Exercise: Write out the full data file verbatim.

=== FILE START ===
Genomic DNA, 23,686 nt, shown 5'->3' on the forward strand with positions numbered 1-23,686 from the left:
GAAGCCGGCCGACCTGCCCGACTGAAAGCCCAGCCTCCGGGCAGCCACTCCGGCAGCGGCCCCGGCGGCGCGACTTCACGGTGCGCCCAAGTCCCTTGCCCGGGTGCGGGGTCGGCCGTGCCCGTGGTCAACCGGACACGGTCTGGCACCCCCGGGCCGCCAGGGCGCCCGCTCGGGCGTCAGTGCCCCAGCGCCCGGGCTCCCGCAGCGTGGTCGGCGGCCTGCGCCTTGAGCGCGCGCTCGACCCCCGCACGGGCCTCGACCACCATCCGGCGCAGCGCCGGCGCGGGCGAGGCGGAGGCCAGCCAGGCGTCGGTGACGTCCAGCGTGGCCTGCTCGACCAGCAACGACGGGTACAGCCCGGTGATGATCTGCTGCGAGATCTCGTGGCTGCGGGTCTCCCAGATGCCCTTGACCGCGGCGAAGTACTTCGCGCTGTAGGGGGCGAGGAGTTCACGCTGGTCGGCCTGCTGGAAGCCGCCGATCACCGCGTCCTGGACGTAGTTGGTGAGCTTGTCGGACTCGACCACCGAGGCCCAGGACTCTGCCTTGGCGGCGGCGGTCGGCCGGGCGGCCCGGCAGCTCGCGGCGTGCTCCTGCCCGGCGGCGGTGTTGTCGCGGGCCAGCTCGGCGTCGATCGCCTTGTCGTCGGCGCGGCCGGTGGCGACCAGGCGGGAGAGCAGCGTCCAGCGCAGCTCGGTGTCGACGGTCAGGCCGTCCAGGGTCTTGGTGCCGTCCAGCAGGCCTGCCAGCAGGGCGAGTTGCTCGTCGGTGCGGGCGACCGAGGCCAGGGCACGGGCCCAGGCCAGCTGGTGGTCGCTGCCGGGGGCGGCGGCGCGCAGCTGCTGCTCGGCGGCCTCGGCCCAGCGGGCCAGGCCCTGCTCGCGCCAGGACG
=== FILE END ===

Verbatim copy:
Genomic DNA, 23,686 nt, shown 5'->3' on the forward strand with positions numbered 1-23,686 from the left:
GAAGCCGGCCGACCTGCCCGACTGAAAGCCCAGCCTCCGGGCAGCCACTCCGGCAGCGGCCCCGGCGGCGCGACTTCACGGTGCGCCCAAGTCCCTTGCCCGGGTGCGGGGTCGGCCGTGCCCGTGGTCAACCGGACACGGTCTGGCACCCCCGGGCCGCCAGGGCGCCCGCTCGGGCGTCAGTGCCCCAGCGCCCGGGCTCCCGCAGCGTGGTCGGCGGCCTGCGCCTTGAGCGCGCGCTCGACCCCCGCACGGGCCTCGACCACCATCCGGCGCAGCGCCGGCGCGGGCGAGGCGGAGGCCAGCCAGGCGTCGGTGACGTCCAGCGTGGCCTGCTCGACCAGCAACGACGGGTACAGCCCGGTGATGATCTGCTGCGAGATCTCGTGGCTGCGGGTCTCCCAGATGCCCTTGACCGCGGCGAAGTACTTCGCGCTGTAGGGGGCGAGGAGTTCACGCTGGTCGGCCTGCTGGAAGCCGCCGATCACCGCGTCCTGGACGTAGTTGGTGAGCTTGTCGGACTCGACCACCGAGGCCCAGGACTCTGCCTTGGCGGCGGCGGTCGGCCGGGCGGCCCGGCAGCTCGCGGCGTGCTCCTGCCCGGCGGCGGTGTTGTCGCGGGCCAGCTCGGCGTCGATCGCCTTGTCGTCGGCGCGGCCGGTGGCGACCAGGCGGGAGAGCAGCGTCCAGCGCAGCTCGGTGTCGACGGTCAGGCCGTCCAGGGTCTTGGTGCCGTCCAGCAGGCCTGCCAGCAGGGCGAGTTGCTCGTCGGTGCGGGCGACCGAGGCCAGGGCACGGGCCCAGGCCAGCTGGTGGTCGCTGCCGGGGGCGGCGGCGCGCAGCTGCTGCTCGGCGGCCTCGGCCCAGCGGGCCAGGCCCTGCTCGCGCCAGGACG